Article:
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Magnitude and determinants of stunting in children underfive years of age in food surplus region of Ethiopia: The case of West Gojam Zone

Authors
Publisher
Ethiopian Public Health Association
Publication Date
Disciplines
  • Economics
  • Medicine

Abstract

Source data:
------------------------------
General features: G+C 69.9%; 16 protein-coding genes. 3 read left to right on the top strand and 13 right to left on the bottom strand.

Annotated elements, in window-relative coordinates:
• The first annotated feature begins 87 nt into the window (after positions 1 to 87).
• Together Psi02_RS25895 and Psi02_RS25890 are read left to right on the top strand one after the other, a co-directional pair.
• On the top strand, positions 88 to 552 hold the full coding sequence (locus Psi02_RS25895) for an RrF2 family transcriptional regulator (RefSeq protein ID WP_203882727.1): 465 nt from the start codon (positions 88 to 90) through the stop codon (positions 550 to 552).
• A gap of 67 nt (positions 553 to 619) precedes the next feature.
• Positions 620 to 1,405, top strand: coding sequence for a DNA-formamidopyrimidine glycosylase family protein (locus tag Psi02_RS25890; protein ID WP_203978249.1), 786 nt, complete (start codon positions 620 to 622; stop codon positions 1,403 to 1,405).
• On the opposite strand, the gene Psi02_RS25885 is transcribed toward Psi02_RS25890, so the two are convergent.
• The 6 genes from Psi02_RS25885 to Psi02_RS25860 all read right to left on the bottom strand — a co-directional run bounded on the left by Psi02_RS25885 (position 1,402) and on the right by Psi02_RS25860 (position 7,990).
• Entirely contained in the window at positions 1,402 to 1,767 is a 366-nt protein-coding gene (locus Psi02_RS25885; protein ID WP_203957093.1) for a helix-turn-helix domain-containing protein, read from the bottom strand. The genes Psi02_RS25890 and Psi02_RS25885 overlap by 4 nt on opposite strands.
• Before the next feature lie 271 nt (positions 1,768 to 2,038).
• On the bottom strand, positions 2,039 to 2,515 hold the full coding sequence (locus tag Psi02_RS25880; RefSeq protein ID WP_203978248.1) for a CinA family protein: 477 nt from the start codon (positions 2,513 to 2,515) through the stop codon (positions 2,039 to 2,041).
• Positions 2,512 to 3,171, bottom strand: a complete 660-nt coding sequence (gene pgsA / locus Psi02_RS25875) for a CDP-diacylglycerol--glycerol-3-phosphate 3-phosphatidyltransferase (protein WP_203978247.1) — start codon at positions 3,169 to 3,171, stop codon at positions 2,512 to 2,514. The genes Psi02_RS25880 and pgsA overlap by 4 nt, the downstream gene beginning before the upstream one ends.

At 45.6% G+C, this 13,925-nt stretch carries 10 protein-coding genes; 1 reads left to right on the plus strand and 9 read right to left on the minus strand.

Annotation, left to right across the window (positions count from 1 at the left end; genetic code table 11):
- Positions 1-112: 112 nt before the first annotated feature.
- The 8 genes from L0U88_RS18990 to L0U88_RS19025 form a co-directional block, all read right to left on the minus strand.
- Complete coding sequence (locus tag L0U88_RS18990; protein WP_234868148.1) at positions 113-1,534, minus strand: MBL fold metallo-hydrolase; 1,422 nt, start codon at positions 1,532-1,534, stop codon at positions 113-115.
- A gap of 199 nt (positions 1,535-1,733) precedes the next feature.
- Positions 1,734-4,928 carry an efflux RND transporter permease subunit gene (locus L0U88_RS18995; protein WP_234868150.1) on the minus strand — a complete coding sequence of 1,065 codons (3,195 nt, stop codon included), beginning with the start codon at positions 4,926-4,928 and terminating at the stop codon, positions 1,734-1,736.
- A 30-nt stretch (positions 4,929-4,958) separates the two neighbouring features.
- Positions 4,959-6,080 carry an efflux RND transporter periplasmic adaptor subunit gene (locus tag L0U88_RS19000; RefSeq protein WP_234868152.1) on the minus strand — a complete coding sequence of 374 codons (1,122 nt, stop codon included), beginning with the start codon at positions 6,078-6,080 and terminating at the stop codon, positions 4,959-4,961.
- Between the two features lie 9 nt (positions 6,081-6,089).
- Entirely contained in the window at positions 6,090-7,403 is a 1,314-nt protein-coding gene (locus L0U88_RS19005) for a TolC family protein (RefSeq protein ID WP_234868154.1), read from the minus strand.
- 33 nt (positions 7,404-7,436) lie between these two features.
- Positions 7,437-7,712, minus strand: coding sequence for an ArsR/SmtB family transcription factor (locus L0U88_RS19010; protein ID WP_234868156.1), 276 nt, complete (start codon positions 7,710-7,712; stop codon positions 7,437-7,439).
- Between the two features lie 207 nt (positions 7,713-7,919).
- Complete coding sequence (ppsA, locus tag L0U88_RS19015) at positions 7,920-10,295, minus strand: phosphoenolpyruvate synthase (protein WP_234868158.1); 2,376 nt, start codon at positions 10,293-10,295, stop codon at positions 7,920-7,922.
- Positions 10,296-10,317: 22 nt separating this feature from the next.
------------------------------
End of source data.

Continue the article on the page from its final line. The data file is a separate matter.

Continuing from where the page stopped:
Background: Child malnutrition is a major public health problem in Ethiopia. Surprisingly, the highest level of stunting is found in food surplus areas of the country. Objective: To identify the determinants of stunting in food surplus areas of West Gojam Zone. Method: A community based cross-sectional survey was conducted on 622 mother-child pairs of 0-59 month old children in Mecha and Wenberma Woredas of West Gojam Zone, Northern Ethiopia between May and June 2006. The study investigated the differential impact of demographic and socio-economic factors, health related factors and dietary factors on stunting among under-five children. Both bivariate analysis and multivariate analysis (logistic regression model) were used to identify the determinants of under-five stunting. Results: The analyses revealed that 43.2 (12.0-17.6) 95% CI percent of the children under age five were suffering from chronic malnutrition, 14.8 (39.3-47.1) 95% CI percent were acutely malnourished and 49.2 (45.3-53.1) 95% CI percent were found to be under-weight. The main contributing factors for under-five stunting were found to be sex of the child, child’s age, diarrhea episode, deprivation of colostrum, duration of breastfeeding, pre-lacteal feeds, type of food, age of introduction of complementary feeding and method of feeding. Conclusion: The findings of this study led to the realization that inappropriate feeding practice is the principal risk factor which brought about nutritional deprivation among under-five children in food surplus areas of Ethiopia. Thus, the importance of appropriate feeding during infancy and childhood cannot be overstated even in food surplus areas. The high prevalence of malnutrition in the study area points out the need to revisit the impression held by many people that malnutrition is not a problem in food surplus areas. Development and implementation of preventive policies aimed at addressing child malnutrition should also consider food surplus areas of the country. [Ethiop. J. Health Dev. 2009;23(2):98-106]

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